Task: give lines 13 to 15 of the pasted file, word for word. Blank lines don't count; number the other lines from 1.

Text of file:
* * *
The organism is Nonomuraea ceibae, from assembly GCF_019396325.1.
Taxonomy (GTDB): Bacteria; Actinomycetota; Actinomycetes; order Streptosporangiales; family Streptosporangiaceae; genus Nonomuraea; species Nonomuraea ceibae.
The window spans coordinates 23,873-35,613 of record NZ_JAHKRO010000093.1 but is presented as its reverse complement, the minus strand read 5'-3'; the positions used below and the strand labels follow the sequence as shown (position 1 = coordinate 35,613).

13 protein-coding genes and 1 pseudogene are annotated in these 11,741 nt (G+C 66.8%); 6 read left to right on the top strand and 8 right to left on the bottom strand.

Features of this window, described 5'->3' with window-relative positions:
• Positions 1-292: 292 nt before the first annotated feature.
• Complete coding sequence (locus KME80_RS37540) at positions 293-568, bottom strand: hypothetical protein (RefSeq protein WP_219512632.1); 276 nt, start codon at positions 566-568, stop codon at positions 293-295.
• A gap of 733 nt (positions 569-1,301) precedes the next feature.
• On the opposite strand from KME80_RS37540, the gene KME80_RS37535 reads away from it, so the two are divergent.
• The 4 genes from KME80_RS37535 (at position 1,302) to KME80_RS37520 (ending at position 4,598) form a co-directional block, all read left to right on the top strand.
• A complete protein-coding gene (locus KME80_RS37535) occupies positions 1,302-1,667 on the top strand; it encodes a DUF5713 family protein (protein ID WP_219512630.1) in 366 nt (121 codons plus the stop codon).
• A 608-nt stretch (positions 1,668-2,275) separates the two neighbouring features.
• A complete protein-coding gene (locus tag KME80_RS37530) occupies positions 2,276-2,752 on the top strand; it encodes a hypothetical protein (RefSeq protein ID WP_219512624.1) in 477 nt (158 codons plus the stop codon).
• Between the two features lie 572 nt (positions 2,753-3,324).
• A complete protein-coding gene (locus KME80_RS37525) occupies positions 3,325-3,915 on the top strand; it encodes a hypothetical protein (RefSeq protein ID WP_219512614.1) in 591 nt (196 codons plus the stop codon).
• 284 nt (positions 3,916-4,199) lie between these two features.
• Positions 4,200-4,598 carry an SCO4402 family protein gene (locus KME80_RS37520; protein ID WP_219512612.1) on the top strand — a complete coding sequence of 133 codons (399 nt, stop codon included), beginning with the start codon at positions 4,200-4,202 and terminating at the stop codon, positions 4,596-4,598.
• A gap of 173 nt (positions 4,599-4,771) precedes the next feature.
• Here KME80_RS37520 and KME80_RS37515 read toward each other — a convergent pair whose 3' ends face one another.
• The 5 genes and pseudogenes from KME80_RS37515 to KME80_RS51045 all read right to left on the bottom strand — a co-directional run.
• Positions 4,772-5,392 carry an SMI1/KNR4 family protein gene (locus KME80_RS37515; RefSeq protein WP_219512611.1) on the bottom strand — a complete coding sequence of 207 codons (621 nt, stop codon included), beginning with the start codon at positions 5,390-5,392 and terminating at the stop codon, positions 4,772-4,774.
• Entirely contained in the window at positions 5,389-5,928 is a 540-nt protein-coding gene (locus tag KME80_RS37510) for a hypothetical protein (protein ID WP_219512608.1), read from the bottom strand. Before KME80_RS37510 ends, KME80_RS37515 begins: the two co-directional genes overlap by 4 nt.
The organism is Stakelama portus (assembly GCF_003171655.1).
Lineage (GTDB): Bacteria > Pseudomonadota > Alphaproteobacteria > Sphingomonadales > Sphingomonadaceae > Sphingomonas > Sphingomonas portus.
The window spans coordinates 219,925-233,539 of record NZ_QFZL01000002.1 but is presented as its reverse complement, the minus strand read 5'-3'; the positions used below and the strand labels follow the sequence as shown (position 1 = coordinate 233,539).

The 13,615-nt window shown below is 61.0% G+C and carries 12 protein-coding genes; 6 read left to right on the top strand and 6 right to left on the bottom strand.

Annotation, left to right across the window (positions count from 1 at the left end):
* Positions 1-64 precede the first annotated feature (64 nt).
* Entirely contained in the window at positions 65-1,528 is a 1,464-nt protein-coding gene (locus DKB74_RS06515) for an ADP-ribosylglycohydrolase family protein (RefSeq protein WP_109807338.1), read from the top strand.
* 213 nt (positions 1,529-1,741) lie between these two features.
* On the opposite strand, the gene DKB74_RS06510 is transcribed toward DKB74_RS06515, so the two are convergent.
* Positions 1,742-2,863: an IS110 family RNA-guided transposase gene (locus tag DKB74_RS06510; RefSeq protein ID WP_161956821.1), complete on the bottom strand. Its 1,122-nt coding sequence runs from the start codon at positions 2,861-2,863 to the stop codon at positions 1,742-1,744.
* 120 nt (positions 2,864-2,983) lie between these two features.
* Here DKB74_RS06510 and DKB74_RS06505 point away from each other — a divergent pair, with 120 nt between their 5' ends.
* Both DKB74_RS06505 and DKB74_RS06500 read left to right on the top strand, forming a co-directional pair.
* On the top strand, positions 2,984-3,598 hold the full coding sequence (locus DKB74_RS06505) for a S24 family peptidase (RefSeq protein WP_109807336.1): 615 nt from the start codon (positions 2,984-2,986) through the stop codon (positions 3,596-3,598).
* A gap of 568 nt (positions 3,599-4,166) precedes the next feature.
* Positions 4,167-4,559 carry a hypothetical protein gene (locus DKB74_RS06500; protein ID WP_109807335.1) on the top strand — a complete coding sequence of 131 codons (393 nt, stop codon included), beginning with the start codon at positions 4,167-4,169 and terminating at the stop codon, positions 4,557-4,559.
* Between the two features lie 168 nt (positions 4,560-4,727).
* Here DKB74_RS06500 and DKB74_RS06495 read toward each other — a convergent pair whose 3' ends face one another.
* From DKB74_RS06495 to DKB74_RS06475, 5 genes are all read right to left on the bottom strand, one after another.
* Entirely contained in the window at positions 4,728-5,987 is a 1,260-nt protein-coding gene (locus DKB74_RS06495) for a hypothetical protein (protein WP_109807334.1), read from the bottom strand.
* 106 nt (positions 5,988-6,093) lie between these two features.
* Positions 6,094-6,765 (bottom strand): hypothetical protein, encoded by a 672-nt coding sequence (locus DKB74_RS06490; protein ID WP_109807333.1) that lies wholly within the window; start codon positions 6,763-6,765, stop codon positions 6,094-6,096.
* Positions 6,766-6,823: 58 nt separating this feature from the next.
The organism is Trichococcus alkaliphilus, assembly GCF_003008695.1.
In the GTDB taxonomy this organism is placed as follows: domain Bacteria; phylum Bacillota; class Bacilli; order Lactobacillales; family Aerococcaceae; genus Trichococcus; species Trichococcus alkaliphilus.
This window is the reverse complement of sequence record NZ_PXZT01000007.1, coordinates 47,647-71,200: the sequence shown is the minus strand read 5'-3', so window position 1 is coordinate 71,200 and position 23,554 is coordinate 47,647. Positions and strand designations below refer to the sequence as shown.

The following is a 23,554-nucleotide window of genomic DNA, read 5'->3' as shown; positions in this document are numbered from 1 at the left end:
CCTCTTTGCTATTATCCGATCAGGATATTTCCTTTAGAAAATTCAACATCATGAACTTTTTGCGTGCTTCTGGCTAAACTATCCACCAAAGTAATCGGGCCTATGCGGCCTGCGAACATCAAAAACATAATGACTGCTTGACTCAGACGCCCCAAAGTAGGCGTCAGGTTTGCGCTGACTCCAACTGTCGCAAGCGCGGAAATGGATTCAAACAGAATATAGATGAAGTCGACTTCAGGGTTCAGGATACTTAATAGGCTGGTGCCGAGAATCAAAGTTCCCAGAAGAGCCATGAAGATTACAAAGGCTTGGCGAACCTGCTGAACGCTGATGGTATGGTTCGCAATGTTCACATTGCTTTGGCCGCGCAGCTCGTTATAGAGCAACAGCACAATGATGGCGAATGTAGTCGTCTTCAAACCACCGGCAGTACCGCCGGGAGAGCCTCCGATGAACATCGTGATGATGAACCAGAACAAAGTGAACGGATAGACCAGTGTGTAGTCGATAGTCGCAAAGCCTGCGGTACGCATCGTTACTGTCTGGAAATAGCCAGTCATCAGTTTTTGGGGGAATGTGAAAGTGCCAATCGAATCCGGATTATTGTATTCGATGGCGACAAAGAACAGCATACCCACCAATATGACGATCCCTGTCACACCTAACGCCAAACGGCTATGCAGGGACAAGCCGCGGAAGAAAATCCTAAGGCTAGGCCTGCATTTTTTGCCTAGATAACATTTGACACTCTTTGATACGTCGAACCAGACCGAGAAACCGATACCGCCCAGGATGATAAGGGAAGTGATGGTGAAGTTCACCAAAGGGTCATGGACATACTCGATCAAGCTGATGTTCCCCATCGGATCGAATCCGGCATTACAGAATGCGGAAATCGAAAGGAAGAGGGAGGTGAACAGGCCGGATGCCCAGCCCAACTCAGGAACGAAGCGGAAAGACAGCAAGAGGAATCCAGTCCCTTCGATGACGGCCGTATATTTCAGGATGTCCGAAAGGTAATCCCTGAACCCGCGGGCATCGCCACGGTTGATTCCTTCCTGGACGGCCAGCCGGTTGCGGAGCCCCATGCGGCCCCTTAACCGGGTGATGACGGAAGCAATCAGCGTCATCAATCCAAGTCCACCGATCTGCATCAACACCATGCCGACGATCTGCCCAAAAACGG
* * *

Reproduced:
• A complete protein-coding gene (locus tag KME80_RS37530) occupies positions 2,276-2,752 on the top strand; it encodes a hypothetical protein (RefSeq protein ID WP_219512624.1) in 477 nt (158 codons plus the stop codon).
• Between the two features lie 572 nt (positions 2,753-3,324).
• A complete protein-coding gene (locus KME80_RS37525) occupies positions 3,325-3,915 on the top strand; it encodes a hypothetical protein (RefSeq protein ID WP_219512614.1) in 591 nt (196 codons plus the stop codon).